With 44 per cent of Uganda’s voters under the age of 30, the youth vote could prove a game changer in the 2016 general elections, but will it? LSE alumnus Yusuf Kiranda provides analysis.
The third general elections since the reintroduction of the multiparty system will be held in Uganda on February 18. Elections have been seen as a quasi-market where political agents trade policy promises to voters who make choices that permit selected politicians to control government institutions and by this determine the allocation of scarce resources. The logic of electoral competition is that politicians are primarily concerned with attaining electoral victory, they thus have a proclivity to respond to the interests of those groups which are seen as most likely to swing the vote.
Motivated by the Arab Spring as well as the most recent developments in Burkina Faso, considerable discourse on current African political processes have paid much attention to the continent’s youth. Their demographic significance and high unemployment rates are seen as factors that have augmented youth political activism. In the 2016 elections in Uganda, population statistics and the national voters’ register show that youth make up a significant proportion of registered voters: around 44 per cent of 15.2 million. Counterfactually speaking, if Ugandan youth were to significantly turnout and cast their vote as a united bloc, they could swing the vote to determine the eventual election outcome—only 60 percent of total registered voters turned out to vote in the most recent election in 2011. However, the absence of youth-specific issues, possession of multiple identities as well as high unemployment and poverty levels makes co-ordination of the youth vote a tall order. As such, young people’s demographic significance and their high numbers on the voters’ register may actually count for less than often speculated. Indeed whether young people will turn up in large numbers to vote remains a matter of guesswork.
There are no youth-specific issues in the election, which could have been a starting point for mobilisation and coordination. The 2016 campaign—unlike previous ones—have generated debate on a number of policy and development issues. From typical conversations on peace and stability, to frustration over surging unemployment, to concerns over failing delivery of public goods and services particularly education, health and transport infrastructure, Ugandans this time round seem to be looking beyond the personalities of individual candidates. Evidence, however, suggests that all age groups, young and old, are similarly concerned about these issues. Simply put, the campaign has had no issues specific to youth, it has had general issues.
Yet efforts by youth organisations and their western benefactors seeking to foster deliberations on “youth interests” as often followed on television and radio as well as in print and social media are not to be undermined. However, it would also be risky to ignore the unintended possibility of such measures to position youth as attention-seekers simply appealing to candidates “not to forget” them. Ideally, much of the focus ought to have been on enabling young women and men to better organise and potentially coordinate their vote as only then would office-seeking politicians consider a youth voice as a credible voice. Put differently, to focus on the sophisticated presentation of youth demands—as is the case with most donor funded NGO-led interventions—is to rely on the illusory benevolence of politicians, yet to focus on organising youth groups with a view of influencing voting patterns would demonstrate an understanding of the logic of electoral competition. This would portend better chances of creating impact. As research shows, beyond income and wealth, the capacity of different groups to organise determines their ability to hold power.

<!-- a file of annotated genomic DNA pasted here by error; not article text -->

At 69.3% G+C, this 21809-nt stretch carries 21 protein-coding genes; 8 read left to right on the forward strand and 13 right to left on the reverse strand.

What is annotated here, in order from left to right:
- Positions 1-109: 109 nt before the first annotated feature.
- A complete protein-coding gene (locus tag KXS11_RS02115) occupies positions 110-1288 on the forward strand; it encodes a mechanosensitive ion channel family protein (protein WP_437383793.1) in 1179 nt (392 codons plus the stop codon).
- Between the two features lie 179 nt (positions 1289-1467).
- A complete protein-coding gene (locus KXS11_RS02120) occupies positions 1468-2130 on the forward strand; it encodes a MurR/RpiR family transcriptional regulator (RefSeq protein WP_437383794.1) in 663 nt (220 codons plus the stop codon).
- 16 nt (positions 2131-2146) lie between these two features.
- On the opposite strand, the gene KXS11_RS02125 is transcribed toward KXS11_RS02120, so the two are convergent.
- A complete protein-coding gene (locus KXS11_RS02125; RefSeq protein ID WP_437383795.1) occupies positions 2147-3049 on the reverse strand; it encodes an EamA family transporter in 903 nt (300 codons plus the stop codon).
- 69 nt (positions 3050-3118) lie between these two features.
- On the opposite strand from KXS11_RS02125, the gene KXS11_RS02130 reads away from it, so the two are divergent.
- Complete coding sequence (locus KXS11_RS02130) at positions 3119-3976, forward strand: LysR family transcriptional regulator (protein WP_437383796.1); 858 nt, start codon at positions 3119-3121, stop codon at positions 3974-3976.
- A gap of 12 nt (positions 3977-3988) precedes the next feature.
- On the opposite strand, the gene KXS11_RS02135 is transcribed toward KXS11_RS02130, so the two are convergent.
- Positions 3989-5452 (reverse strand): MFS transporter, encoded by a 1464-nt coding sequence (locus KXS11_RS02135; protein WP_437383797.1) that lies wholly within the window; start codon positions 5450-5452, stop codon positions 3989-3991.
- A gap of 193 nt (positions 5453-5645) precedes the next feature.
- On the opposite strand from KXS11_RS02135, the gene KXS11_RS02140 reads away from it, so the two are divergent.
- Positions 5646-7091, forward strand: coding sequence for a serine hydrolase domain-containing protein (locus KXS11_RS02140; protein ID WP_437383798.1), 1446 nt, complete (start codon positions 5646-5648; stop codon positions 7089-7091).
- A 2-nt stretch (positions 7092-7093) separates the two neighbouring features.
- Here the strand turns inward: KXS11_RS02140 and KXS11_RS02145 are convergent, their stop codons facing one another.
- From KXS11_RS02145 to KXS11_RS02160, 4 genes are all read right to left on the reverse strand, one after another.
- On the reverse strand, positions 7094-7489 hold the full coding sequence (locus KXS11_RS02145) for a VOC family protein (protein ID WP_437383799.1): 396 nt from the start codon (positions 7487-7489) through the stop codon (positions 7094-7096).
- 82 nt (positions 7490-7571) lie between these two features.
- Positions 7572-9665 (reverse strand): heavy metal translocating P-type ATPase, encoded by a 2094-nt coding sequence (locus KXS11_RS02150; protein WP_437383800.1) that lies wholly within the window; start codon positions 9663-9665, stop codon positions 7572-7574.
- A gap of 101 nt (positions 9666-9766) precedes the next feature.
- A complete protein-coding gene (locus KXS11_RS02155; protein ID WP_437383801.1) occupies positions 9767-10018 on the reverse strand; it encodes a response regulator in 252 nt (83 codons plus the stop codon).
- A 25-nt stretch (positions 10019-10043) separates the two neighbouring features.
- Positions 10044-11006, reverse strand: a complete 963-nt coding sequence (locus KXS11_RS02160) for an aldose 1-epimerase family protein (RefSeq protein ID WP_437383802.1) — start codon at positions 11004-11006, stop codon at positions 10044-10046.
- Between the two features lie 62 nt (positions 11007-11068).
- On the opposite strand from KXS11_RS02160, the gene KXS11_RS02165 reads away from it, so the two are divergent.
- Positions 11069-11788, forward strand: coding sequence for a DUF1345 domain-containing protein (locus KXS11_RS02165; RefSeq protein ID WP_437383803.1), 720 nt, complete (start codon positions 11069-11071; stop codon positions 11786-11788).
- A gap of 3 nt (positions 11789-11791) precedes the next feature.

But coordinating youth can itself present an unsolvable puzzle. First young people have multiple identities: within the pluralistic system, they identify with diverse political parties. Party identity has a strong effect on who one decides to vote or even sabotage. Moreover, there are other factors in the Ugandan political arithmetic which portend a strong bearing on people’s choices—ethnicity, religion, nature of economic engagement, level of education and income, rural or urban livelihoods, to mention but only a few. Like other Ugandans, youth too are part of these diversities. Thus, an expectation to influence election patterns on the card of youth identity would be fairly naïve.
Surging unemployment and high poverty rates exacerbates co-ordination problems for youth groups. As a recent study confirms, as many a youth are struggling with day-to-day survival needs, and have become highly susceptible to patronage and clientelistic politics. Put differently, the opportunity cost of choosing between now and the future is simply too high.
What is worrisome, however, is that with unemployment and poverty also comes frustration. The feeling of ‘nothing to lose’ and ‘perhaps something to gain’ portends to incentivise energetic young people to discount the risk of engaging in electoral violence. Yet consistent appeals to shun violence may achieve less as long as binding economic constraints that underpin the feeling of a hopeless future remain unaddressed.
Yusuf Kiranda holds an MSc Development Management from LSE and is a LSE PfAL Fellow.
The views expressed in this post are those of the authors and in no way reflect those of the Africa at LSE blog or the London School of Economics and Political Science.